13th European Conference on Turbomachinery Fluid dynamics & Thermodynamics

Paper ID:

ETC2019-388

Main Topic:

PUMPS

Authors

Giulio Cantini - Department of Industrial Engineering, University of Florence
Simone Salvadori - Department of Industrial Engineering, University of Florence
Massimiliano Insinna - Department of Industrial Engineering, University of Florence
Giorgio Peroni - Pierburg Pump Technology Italy S.p.A.
Gilles Simon - Pierburg Pump Technology France S.p.A.
Duccio Griffini - Pierburg Pump Technology Italy S.p.A.
Raffaele Squarcini - Pierburg Pump Technology Italy S.p.A.

Abstract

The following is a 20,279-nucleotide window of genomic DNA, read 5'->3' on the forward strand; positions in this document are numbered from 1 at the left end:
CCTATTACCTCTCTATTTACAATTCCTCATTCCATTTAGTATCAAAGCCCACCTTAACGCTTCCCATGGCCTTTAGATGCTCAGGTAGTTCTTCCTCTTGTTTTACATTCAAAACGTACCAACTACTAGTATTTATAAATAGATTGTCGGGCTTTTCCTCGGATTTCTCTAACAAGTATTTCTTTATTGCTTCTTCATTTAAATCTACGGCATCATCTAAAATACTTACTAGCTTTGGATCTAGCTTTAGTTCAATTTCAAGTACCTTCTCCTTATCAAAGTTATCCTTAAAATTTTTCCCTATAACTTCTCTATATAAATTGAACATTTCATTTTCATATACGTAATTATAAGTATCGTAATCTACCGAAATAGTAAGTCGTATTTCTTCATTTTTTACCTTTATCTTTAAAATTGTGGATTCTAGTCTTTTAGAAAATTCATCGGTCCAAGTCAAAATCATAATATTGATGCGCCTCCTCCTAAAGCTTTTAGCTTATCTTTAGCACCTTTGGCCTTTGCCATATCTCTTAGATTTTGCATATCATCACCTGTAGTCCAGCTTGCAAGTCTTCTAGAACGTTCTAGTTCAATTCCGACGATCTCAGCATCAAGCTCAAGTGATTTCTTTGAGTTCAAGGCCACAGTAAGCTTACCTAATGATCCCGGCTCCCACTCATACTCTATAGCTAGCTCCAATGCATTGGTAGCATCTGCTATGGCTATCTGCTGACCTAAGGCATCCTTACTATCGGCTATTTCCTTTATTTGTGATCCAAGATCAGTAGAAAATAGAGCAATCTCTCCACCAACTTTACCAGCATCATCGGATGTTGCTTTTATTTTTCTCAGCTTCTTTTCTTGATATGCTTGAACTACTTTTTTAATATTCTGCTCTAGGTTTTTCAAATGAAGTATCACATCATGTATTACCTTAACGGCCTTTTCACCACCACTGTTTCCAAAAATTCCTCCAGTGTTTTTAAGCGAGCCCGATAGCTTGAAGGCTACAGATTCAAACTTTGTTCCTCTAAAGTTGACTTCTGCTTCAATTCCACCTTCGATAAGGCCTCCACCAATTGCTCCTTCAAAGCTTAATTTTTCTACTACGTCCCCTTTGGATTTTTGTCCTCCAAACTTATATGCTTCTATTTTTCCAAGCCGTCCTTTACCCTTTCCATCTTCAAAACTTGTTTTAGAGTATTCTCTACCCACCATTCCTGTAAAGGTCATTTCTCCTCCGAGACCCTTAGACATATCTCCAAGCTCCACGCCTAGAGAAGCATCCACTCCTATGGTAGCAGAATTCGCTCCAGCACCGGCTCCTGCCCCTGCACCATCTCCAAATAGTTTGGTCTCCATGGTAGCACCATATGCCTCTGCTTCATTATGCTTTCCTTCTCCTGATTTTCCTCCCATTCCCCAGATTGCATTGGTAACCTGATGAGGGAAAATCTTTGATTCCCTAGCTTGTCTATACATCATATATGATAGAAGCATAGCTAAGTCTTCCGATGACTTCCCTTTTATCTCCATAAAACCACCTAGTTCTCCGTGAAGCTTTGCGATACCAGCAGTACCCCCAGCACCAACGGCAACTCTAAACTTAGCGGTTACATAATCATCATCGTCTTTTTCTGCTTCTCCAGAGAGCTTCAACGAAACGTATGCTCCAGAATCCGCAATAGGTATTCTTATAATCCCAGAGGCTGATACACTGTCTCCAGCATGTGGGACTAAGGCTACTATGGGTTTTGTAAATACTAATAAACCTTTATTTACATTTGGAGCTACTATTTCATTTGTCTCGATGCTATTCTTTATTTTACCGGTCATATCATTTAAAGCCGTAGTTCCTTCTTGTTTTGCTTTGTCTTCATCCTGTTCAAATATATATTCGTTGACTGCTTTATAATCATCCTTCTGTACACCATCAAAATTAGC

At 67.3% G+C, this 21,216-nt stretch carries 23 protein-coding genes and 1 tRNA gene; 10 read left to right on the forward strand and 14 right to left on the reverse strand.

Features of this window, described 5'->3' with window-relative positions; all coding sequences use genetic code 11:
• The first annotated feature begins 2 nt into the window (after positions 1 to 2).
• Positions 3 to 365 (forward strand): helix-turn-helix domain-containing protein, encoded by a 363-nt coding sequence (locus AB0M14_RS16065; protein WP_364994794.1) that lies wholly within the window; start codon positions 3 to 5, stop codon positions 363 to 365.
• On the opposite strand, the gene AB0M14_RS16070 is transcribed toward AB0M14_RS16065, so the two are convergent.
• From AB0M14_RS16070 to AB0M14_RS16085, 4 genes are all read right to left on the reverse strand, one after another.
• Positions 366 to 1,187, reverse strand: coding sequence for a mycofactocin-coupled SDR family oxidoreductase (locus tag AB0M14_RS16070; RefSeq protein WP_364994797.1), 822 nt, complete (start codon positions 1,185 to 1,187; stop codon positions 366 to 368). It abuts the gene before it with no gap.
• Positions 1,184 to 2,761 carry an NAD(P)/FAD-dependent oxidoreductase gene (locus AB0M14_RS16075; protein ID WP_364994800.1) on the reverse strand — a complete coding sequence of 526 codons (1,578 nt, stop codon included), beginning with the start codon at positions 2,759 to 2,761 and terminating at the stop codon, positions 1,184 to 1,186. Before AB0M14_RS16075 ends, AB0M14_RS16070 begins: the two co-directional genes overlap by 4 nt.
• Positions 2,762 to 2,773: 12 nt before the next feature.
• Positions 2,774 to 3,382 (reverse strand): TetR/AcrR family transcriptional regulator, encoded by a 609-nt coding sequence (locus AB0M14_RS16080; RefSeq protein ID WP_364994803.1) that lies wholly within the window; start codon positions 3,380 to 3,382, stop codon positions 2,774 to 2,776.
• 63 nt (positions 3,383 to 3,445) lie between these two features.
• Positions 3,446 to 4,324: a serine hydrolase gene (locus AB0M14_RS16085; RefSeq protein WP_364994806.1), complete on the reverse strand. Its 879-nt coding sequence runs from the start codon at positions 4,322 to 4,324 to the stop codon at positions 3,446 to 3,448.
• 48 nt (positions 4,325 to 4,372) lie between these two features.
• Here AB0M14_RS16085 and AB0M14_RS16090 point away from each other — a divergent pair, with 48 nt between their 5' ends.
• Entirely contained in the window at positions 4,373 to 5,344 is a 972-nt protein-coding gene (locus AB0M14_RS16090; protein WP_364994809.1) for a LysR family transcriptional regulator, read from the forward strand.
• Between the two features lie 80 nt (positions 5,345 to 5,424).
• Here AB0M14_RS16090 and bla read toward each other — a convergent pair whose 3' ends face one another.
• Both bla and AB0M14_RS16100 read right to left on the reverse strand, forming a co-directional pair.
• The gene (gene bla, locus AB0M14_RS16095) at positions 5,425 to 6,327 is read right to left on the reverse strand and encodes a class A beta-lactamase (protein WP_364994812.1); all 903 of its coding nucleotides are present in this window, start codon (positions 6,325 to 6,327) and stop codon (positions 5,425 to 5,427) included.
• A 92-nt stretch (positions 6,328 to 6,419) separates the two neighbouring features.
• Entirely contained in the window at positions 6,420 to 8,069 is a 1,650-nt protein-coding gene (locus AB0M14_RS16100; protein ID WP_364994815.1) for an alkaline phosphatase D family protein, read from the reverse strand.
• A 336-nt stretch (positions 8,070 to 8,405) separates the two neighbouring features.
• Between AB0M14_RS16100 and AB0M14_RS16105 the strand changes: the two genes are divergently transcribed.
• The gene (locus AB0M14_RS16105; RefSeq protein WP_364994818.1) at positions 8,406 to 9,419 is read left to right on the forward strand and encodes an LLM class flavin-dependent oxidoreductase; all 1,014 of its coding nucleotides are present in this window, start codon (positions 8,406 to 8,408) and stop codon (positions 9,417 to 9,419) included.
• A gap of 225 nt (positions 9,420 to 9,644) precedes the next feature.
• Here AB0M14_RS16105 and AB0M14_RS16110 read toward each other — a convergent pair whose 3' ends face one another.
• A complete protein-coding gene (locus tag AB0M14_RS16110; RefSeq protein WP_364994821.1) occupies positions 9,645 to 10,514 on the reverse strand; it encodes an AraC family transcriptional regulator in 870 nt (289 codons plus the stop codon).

Regenerative pumps are characterized by a low specific speed that place them between rotary positive displacement pumps and purely radial centrifugal pumps. They are interesting for many industrial applications since, for a given flow rate and a specified head, they allow for a reduced size and can operate at a lower rotational speed with respect to purely radial pumps. The complexity of the flow within regenerative machines makes the theoretical performance estimation a challenging task. The prediction of the leakage flow rate between the rotating and the static disks is the one that more than others has an impact on the prediction of global performance. All the classical approaches to the disk clearance problem assume that there is no relevant circumferential pressure gradient. In the present case, the flow develops along the tangential direction and the pressure gradient is intrinsically non-zero. The aim of the present work is to develop a reliable approach for the prediction of leakage flows in regenerative pumps. The method assumes that the flow inside of the disk clearance can be decomposed into several stream-tubes. Energy balance is performed for each tube, thus generating a system that can be solved numerically. The new methodology has been tuned using data obtained from the numerical simulation of virtual prototypes of regenerative pumps where the disk clearance is part of the control volume. After that, the methodology has been integrated into an existing one-dimensional code called DART (developed at the University of Florence in cooperation with Pierburg Pump Technology Italy S.p.A.) and the new algorithm is verified using available experimental and numerical data. It is here demonstrated that an appropriate calibration of the leakage flow model allows for an improved reliability of the one-dimensional code.







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